By Dec. 19 word of the missing checks had leaked to the public, and Harvey was dismissed, he says, before he could fully explain the situation, and its status.

Landifill at Hidden Rock Park

In June 2008, a consent order was issued against Goochland after the Department of Environmental Quality (DEQ) discovered that the county had not followed required methods of lowering methane levels.

Since then many in the county have wondered why safety concerns at the park weren’t made public years ago.

“We checked with DEQ and soccer fields were an acceptable use,” said Harvey, who said the agency knew that the county was using the park for annual fireworks displays.

Harvey says that the court order prompted the county to work with an engineering firm, Draper Aden, to address elevated methane levels. But one supervisor thought the county was spending too much money, he said, so the county bid the project out.

“But why would you want to change horses in the middle of the stream?” asked Harvey. “Now we had a new firm, and it took time for Resource International to get up to speed… they were a new firm and had to look over eleven years worth of data… and they were not moving fast enough.”

Resource International is currently overseeing the methane situation at the landfill. “Later after we fired Draper Aden, a question came up and we needed the answer…” said Harvey, “but we were told, well, you fired us.”

The Tuckahoe Creek Service District

The TCSD always made money, said Harvey. “There was not enough to pay the debt service—that’s $63 million—but that is paid for by the ad valoreum tax,” he added.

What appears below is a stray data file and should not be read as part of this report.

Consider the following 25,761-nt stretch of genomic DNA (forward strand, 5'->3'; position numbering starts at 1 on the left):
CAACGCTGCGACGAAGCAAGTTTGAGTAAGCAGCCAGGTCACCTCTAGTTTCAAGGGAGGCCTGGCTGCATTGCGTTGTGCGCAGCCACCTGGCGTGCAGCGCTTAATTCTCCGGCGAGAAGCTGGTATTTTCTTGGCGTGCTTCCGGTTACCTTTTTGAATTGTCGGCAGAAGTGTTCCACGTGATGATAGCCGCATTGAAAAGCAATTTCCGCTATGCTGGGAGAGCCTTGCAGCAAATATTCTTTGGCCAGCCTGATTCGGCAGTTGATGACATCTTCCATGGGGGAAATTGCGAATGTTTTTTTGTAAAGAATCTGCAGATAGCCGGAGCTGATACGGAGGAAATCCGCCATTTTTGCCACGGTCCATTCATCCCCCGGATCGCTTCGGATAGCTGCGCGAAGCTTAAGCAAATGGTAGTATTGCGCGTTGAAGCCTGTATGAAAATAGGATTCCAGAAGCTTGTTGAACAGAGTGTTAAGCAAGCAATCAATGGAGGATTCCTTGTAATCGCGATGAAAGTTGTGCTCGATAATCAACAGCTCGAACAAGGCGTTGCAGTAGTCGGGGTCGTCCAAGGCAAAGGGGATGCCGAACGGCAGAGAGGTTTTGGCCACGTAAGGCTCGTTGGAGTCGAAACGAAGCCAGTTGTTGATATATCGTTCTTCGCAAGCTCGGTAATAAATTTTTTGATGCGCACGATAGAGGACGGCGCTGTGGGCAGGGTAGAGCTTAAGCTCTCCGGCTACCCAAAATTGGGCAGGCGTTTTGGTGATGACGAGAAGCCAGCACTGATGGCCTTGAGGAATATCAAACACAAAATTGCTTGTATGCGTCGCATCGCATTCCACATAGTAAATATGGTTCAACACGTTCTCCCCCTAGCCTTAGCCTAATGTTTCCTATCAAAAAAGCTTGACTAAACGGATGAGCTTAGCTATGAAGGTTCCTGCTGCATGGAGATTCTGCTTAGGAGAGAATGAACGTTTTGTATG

Harvey noted that the debt service would eventually entail a balloon payment, and that the goal was for the TCSD to make $100 million in 10 years.

Why were you dismissed?

Harvey says that when he arrived to work on Dec. 22, he discovered that he was locked out of his computer. He says he has 23 years of retirement built up, but can’t access that until he is 65.

“This just bothered me,” he said of the fact he didn’t speak with board members before he was dismissed. “After 20 years of service, and not to have one board member come and talk to you? I would have been glad to talk to them, and go over these things, and get them straight. ”

Harvey says he was also surprised that the county fired him without having someone in place to take over his position.

“Saccone was only out of school for a year and a half,” he said, “and (Community Development Director) Don (Charles) is not an engineer, he’s got to rely on others.”

“I was there for 20 years, 14 of the 20 by myself, and I knew a lot about this stuff,” said Harvey, noting payment and percentage arrangements between Goochland and Henrico County as an example. “There’s going to be a lot that will pop up that nobody has an answer for. They will eventually figure out, but it will be hard.”

The former utilities director is currently unemployed. He is looking, both in neighboring counties and in places as far away as New Orleans and even Iraq, for another position.

In the meantime, Harvey says he hasn’t spoken with Wolfrey.

“I didn’t forsee that, when he resigned,” he said. “I haven’t talked to him since he fired me. But to me, we could disagree on something, we’re still friends—you work with someone for 20 years, you might not agree with everything.”

“And if he called me I’d talk to him,” he added. “I have some questions I’d like to ask him.”